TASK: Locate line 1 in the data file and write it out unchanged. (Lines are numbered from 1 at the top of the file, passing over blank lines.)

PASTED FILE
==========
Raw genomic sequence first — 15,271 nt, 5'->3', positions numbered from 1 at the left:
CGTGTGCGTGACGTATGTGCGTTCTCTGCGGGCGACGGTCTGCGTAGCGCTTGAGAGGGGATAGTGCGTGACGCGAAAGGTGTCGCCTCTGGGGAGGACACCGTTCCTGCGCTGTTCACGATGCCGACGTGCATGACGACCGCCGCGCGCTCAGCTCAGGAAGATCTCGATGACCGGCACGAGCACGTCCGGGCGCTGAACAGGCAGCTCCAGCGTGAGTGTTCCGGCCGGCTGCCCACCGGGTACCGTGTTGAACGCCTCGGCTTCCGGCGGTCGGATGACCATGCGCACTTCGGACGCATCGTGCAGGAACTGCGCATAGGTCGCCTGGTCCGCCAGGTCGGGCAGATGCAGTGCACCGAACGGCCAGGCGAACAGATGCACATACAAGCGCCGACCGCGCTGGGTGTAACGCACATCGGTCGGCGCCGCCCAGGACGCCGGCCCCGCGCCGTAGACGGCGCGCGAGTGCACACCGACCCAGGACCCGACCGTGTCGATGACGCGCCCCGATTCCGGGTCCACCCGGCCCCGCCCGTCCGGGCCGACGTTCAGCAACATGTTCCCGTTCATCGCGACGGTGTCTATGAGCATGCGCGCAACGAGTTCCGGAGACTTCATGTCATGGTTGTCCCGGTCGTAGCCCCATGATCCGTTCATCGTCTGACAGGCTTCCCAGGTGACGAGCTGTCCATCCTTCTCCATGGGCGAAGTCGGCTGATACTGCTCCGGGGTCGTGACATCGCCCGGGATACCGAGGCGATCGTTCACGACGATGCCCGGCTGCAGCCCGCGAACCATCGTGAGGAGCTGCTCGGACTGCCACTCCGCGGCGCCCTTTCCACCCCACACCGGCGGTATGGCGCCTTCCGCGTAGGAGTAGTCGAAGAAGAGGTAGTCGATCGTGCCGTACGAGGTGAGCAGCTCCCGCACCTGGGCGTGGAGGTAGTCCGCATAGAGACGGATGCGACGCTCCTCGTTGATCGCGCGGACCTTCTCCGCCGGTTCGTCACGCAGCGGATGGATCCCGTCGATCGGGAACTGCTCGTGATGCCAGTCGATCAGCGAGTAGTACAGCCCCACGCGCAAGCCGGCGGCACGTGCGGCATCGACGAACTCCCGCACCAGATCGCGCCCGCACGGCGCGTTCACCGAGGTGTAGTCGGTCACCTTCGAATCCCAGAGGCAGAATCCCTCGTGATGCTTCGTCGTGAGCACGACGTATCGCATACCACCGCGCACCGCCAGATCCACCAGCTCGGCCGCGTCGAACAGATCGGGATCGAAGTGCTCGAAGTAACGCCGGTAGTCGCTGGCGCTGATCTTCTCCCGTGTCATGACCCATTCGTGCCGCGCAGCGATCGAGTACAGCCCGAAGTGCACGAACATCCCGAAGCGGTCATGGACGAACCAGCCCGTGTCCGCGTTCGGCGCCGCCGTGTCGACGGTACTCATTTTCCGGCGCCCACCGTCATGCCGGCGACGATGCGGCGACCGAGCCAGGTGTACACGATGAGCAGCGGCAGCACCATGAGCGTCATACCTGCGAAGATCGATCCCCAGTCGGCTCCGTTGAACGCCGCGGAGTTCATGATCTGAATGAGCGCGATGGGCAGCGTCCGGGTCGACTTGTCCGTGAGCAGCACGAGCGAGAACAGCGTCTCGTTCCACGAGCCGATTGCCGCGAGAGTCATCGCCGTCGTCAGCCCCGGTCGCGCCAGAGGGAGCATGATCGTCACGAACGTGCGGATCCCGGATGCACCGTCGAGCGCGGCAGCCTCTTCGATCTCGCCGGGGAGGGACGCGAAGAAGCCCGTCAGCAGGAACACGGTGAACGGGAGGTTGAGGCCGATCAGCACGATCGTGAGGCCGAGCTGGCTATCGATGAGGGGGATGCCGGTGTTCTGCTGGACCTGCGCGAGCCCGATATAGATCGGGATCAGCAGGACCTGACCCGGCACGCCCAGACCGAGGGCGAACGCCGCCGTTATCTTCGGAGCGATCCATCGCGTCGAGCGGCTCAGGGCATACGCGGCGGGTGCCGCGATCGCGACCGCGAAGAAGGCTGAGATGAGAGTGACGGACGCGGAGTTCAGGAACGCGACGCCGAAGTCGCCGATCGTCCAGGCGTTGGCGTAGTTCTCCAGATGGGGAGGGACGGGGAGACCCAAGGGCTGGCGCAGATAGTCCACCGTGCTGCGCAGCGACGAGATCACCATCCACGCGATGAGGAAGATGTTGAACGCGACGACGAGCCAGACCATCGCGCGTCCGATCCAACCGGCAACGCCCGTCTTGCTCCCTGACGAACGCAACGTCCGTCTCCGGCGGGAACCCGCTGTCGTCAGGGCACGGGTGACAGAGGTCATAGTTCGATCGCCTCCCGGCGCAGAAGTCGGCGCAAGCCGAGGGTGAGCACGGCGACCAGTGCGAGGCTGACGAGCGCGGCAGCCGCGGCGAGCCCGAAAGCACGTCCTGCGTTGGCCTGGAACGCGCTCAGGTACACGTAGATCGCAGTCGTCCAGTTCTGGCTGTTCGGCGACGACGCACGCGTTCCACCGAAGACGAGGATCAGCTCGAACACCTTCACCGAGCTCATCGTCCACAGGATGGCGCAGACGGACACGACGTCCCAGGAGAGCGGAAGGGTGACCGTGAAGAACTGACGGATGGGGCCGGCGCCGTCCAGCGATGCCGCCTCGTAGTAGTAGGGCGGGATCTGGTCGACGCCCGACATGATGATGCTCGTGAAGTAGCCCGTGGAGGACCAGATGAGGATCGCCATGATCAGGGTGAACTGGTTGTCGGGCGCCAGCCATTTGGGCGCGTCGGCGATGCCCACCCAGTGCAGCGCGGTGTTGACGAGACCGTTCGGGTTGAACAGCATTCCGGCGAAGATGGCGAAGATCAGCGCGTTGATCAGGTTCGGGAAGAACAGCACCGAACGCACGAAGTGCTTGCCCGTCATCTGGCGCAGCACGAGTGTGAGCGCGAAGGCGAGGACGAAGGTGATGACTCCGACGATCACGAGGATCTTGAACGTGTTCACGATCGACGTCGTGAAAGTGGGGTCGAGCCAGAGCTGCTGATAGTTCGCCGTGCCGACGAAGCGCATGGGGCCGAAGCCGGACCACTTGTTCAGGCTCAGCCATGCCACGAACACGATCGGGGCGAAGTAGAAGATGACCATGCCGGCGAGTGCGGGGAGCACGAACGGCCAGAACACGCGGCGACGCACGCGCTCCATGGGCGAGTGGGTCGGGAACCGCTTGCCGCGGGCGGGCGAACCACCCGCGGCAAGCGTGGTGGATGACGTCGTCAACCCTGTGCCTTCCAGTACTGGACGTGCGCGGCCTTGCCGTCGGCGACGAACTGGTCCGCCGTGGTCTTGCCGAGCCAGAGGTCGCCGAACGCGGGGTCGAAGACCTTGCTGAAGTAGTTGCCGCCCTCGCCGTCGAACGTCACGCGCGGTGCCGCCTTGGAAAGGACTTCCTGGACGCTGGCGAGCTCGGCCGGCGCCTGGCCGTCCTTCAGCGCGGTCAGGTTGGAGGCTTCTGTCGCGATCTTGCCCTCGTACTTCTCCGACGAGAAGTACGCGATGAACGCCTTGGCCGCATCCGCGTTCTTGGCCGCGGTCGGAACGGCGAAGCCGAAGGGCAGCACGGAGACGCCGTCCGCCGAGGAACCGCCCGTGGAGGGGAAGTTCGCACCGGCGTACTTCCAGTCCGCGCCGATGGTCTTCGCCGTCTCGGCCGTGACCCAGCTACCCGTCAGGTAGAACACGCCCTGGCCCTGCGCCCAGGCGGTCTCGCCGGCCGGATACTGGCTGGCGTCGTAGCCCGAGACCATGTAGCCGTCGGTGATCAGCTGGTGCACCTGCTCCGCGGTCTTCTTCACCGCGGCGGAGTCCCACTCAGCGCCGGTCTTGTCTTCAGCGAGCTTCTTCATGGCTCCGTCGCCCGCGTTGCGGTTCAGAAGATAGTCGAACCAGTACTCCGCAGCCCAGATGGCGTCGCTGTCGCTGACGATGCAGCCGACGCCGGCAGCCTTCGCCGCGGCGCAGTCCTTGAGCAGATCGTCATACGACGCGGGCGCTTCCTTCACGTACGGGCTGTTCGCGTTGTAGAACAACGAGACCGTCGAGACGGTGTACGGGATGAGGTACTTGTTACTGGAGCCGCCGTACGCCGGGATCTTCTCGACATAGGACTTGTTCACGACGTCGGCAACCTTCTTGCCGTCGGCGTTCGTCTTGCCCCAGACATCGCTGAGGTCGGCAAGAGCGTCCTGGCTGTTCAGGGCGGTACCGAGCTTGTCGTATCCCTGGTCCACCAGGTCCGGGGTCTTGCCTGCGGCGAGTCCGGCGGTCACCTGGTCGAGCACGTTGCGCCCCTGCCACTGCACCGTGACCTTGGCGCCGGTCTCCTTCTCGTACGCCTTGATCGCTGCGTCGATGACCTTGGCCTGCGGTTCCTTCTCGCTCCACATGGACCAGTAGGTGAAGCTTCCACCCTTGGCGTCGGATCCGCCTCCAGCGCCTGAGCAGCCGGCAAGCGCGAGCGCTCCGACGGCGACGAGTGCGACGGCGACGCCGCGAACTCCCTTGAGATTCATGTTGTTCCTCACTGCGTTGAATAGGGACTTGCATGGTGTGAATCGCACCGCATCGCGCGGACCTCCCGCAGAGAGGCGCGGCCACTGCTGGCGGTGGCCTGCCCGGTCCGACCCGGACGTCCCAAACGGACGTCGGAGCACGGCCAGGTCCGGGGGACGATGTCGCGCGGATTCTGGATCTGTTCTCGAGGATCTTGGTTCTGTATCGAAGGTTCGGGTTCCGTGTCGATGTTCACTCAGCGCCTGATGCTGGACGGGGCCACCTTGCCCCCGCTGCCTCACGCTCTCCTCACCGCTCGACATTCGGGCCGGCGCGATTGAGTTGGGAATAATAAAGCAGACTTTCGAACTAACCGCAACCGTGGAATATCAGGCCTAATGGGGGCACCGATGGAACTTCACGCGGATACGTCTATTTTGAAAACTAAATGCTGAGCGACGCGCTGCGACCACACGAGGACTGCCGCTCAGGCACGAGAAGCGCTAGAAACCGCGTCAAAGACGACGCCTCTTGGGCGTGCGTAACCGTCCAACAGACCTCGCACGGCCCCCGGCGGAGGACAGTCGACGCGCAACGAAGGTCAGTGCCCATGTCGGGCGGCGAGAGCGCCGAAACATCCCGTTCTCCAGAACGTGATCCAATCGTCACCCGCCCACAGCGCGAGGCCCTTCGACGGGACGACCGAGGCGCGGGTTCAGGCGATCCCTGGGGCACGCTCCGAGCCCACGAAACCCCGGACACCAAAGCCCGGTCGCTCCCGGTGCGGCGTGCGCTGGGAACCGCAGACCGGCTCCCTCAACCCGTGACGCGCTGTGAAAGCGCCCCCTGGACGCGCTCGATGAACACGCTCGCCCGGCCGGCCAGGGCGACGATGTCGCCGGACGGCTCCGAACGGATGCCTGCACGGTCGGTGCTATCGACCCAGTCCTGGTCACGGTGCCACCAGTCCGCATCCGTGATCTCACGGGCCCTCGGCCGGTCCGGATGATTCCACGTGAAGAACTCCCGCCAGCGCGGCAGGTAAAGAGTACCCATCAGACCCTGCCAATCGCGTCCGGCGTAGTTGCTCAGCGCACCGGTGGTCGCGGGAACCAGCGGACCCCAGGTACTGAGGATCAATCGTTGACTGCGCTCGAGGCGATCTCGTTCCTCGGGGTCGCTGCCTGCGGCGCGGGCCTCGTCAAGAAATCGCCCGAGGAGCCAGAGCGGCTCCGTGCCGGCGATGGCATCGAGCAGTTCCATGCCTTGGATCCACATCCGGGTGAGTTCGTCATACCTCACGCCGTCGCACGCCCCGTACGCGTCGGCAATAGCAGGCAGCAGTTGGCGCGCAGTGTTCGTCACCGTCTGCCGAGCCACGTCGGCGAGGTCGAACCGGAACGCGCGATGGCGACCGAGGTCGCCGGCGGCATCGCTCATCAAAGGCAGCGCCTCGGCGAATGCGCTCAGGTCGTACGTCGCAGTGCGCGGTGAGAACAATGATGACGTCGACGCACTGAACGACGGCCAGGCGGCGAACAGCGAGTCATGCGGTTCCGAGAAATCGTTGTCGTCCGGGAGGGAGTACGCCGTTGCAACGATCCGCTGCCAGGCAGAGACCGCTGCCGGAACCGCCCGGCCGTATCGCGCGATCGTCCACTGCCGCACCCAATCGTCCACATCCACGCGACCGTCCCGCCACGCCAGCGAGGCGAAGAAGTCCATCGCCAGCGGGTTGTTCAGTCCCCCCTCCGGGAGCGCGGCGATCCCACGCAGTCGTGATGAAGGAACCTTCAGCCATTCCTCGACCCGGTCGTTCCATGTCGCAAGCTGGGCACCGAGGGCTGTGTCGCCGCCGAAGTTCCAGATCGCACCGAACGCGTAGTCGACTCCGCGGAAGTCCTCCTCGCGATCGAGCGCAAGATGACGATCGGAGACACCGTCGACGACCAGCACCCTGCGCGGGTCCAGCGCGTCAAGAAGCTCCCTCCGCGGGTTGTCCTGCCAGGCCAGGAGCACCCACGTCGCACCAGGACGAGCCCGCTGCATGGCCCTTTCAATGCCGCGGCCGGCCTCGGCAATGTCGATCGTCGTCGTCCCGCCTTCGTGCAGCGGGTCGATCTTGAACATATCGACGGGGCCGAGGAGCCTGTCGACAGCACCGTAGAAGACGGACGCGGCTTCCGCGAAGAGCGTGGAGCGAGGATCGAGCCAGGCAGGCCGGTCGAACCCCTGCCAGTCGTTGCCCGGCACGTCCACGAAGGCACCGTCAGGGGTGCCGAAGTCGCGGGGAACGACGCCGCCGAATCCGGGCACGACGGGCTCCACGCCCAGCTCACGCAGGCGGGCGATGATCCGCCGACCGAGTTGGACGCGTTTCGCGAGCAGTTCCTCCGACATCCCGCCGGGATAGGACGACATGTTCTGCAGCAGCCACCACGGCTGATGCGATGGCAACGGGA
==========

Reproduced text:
Raw genomic sequence first — 15,271 nt, 5'->3', positions numbered from 1 at the left: